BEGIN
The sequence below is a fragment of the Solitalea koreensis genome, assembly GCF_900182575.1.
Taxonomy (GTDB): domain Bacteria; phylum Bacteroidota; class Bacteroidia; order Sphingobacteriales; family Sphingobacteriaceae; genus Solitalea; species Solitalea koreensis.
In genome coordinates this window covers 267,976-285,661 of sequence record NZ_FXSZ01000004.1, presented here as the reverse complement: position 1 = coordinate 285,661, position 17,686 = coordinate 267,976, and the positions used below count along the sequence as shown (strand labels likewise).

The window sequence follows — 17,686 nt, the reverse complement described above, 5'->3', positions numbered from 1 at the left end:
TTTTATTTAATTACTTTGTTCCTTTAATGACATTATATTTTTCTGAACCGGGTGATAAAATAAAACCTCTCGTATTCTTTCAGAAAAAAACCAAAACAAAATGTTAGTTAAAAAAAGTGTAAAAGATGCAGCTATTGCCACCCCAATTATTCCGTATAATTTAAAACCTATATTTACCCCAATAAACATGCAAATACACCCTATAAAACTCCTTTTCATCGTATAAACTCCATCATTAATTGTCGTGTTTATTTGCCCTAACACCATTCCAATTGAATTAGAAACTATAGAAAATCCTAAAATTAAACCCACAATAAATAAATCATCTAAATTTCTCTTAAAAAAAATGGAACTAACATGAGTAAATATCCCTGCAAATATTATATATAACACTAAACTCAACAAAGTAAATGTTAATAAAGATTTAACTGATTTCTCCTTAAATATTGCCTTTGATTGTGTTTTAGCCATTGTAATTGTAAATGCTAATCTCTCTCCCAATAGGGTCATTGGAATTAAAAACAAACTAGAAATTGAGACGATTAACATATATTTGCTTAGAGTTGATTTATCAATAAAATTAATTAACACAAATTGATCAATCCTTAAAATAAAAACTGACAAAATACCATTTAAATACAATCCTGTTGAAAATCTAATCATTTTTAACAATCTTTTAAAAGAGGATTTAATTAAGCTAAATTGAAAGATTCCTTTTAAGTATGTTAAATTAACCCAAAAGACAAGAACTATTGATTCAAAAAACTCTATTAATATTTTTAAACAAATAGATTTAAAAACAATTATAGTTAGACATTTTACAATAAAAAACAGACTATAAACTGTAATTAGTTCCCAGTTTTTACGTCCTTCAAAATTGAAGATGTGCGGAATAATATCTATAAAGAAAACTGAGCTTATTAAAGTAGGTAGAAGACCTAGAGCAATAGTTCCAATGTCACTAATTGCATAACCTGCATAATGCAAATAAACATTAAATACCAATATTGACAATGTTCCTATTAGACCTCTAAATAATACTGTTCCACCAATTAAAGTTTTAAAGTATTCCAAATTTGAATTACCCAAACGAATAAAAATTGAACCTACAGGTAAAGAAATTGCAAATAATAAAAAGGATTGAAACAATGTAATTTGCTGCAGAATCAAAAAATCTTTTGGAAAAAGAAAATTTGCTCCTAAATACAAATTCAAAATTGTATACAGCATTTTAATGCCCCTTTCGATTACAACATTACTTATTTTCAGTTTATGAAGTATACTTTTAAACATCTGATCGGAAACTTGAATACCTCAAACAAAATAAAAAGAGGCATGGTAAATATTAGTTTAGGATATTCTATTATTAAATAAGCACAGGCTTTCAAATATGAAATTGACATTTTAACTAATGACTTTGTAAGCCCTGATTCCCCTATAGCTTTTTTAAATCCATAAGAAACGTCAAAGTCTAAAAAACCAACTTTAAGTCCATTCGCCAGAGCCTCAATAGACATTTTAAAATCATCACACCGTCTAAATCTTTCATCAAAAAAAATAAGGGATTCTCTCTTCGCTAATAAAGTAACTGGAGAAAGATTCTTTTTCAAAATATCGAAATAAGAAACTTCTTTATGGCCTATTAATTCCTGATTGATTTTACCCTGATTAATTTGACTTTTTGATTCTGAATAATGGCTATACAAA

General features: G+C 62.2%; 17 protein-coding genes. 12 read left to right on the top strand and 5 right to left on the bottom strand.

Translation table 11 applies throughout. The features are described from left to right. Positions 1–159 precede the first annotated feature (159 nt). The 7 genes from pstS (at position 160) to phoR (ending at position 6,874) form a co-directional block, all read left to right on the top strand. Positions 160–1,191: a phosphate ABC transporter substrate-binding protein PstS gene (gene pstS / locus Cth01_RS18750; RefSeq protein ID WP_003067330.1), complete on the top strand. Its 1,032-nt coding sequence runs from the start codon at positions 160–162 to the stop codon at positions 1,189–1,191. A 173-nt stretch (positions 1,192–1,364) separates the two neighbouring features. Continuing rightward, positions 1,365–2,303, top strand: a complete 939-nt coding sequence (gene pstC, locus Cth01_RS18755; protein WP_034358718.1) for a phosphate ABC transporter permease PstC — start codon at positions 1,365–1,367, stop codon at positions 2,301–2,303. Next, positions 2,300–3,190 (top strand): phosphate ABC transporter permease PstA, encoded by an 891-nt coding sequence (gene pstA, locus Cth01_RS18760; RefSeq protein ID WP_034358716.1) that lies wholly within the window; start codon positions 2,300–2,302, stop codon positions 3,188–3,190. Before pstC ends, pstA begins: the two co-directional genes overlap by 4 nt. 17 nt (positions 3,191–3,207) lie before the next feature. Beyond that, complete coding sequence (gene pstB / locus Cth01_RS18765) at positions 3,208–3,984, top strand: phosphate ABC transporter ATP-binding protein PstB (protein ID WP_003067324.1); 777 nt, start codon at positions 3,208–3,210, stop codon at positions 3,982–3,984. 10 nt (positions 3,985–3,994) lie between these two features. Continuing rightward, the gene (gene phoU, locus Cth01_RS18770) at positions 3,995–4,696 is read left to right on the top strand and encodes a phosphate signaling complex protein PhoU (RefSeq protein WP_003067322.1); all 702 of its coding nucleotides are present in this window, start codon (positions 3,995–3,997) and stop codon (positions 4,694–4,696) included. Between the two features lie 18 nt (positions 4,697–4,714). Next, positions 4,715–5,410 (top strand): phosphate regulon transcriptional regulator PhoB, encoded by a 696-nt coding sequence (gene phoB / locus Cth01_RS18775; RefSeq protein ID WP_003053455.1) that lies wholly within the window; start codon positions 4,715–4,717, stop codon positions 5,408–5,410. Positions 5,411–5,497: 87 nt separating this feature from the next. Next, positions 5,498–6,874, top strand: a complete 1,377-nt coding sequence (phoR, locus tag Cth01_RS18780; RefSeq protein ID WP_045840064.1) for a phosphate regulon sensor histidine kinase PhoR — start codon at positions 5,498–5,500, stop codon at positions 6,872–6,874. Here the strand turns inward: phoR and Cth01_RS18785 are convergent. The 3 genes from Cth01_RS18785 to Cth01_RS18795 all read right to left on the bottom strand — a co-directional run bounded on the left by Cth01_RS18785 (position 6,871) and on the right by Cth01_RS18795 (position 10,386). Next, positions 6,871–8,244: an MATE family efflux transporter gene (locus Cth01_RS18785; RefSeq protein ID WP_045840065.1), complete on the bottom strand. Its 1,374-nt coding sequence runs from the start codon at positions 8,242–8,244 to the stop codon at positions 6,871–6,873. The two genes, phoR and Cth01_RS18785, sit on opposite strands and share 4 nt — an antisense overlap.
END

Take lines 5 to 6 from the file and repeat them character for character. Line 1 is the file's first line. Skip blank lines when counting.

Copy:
TTTTATTTAATTACTTTGTTCCTTTAATGACATTATATTTTTCTGAACCGGGTGATAAAATAAAACCTCTCGTATTCTTTCAGAAAAAAACCAAAACAAAATGTTAGTTAAAAAAAGTGTAAAAGATGCAGCTATTGCCACCCCAATTATTCCGTATAATTTAAAACCTATATTTACCCCAATAAACATGCAAATACACCCTATAAAACTCCTTTTCATCGTATAAACTCCATCATTAATTGTCGTGTTTATTTGCCCTAACACCATTCCAATTGAATTAGAAACTATAGAAAATCCTAAAATTAAACCCACAATAAATAAATCATCTAAATTTCTCTTAAAAAAAATGGAACTAACATGAGTAAATATCCCTGCAAATATTATATATAACACTAAACTCAACAAAGTAAATGTTAATAAAGATTTAACTGATTTCTCCTTAAATATTGCCTTTGATTGTGTTTTAGCCATTGTAATTGTAAATGCTAATCTCTCTCCCAATAGGGTCATTGGAATTAAAAACAAACTAGAAATTGAGACGATTAACATATATTTGCTTAGAGTTGATTTATCAATAAAATTAATTAACACAAATTGATCAATCCTTAAAATAAAAACTGACAAAATACCATTTAAATACAATCCTGTTGAAAATCTAATCATTTTTAACAATCTTTTAAAAGAGGATTTAATTAAGCTAAATTGAAAGATTCCTTTTAAGTATGTTAAATTAACCCAAAAGACAAGAACTATTGATTCAAAAAACTCTATTAATATTTTTAAACAAATAGATTTAAAAACAATTATAGTTAGACATTTTACAATAAAAAACAGACTATAAACTGTAATTAGTTCCCAGTTTTTACGTCCTTCAAAATTGAAGATGTGCGGAATAATATCTATAAAGAAAACTGAGCTTATTAAAGTAGGTAGAAGACCTAGAGCAATAGTTCCAATGTCACTAATTGCATAACCTGCATAATGCAAATAAACATTAAATACCAATATTGACAATGTTCCTATTAGACCTCTAAATAATACTGTTCCACCAATTAAAGTTTTAAAGTATTCCAAATTTGAATTACCCAAACGAATAAAAATTGAACCTACAGGTAAAGAAATTGCAAATAATAAAAAGGATTGAAACAATGTAATTTGCTGCAGAATCAAAAAATCTTTTGGAAAAAGAAAATTTGCTCCTAAATACAAATTCAAAATTGTATACAGCATTTTAATGCCCCTTTCGATTACAACATTACTTATTTTCAGTTTATGAAGTATACTTTTAAACATCTGATCGGAAACTTGAATACCTCAAACAAAATAAAAAGAGGCATGGTAAATATTAGTTTAGGATATTCTATTATTAAATAAGCACAGGCTTTCAAATATGAAATTGACATTTTAACTAATGACTTTGTAAGCCCTGATTCCCCTATAGCTTTTTTAAATCCATAAGAAACGTCAAAGTCTAAAAAACCAACTTTAAGTCCATTCGCCAGAGCCTCAATAGACATTTTAAAATCATCACACCGTCTAAATCTTTCATCAAAAAAAATAAGGGATTCTCTCTTCGCTAATAAAGTAACTGGAGAAAGATTCTTTTTCAAAATATCGAAATAAGAAACTTCTTTATGGCCTATTAATTCCTGATTGATTTTACCCTGATTAATTTGACTTTTTGATTCTGAATAATGGCTATACAAA

General features: G+C 62.2%; 17 protein-coding genes. 12 read left to right on the top strand and 5 right to left on the bottom strand.